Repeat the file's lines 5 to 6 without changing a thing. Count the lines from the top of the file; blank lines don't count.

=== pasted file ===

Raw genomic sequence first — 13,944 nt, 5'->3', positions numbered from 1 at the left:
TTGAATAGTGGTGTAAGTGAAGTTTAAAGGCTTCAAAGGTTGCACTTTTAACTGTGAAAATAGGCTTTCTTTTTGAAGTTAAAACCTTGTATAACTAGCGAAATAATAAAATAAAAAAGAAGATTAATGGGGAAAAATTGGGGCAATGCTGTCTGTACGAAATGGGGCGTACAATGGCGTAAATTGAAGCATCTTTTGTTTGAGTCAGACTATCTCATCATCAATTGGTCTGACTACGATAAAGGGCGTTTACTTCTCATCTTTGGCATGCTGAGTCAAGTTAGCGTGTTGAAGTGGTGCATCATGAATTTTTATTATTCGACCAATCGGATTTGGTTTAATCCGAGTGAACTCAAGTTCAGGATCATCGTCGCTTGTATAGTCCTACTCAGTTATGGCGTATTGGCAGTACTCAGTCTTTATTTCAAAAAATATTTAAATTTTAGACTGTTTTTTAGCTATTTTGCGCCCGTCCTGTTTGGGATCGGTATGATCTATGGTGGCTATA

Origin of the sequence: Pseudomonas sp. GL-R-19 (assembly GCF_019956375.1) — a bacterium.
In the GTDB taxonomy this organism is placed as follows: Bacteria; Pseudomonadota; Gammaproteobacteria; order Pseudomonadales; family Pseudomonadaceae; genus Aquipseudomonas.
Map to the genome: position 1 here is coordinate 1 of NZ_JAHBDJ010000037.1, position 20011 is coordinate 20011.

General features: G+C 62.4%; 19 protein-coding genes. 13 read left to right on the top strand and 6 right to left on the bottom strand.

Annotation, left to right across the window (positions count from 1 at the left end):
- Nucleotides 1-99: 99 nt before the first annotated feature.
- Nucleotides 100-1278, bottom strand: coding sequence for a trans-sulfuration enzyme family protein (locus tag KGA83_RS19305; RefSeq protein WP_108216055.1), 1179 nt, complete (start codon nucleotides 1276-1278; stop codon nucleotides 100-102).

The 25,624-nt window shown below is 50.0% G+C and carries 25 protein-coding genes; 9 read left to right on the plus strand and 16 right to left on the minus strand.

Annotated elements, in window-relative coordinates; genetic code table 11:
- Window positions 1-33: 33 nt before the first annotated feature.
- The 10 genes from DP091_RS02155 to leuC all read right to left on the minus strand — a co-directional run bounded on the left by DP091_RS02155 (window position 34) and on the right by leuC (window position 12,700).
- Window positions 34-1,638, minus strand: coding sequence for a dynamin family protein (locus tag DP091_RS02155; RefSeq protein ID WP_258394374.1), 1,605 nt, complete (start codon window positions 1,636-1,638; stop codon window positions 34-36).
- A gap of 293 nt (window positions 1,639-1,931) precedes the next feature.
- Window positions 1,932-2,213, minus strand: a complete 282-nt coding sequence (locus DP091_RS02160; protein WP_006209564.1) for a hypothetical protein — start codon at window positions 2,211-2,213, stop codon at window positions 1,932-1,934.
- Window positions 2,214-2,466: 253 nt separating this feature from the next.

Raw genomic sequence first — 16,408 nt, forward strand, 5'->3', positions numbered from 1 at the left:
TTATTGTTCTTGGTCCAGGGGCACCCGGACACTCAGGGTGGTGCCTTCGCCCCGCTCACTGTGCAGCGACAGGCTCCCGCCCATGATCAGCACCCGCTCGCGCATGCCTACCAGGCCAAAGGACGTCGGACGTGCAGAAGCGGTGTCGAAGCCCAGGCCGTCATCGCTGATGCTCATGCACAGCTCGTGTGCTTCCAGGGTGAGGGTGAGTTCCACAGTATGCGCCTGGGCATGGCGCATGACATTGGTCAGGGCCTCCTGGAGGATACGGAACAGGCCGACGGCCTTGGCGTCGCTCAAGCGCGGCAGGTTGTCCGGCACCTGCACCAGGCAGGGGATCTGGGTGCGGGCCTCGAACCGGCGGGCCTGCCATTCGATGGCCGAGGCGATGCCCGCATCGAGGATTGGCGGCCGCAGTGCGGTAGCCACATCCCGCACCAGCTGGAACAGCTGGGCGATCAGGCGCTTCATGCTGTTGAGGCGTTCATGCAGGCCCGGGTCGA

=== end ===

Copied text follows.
Map to the genome: position 1 here is coordinate 1 of NZ_JAHBDJ010000037.1, position 20011 is coordinate 20011.

General features: G+C 62.4%; 19 protein-coding genes. 13 read left to right on the top strand and 6 right to left on the bottom strand.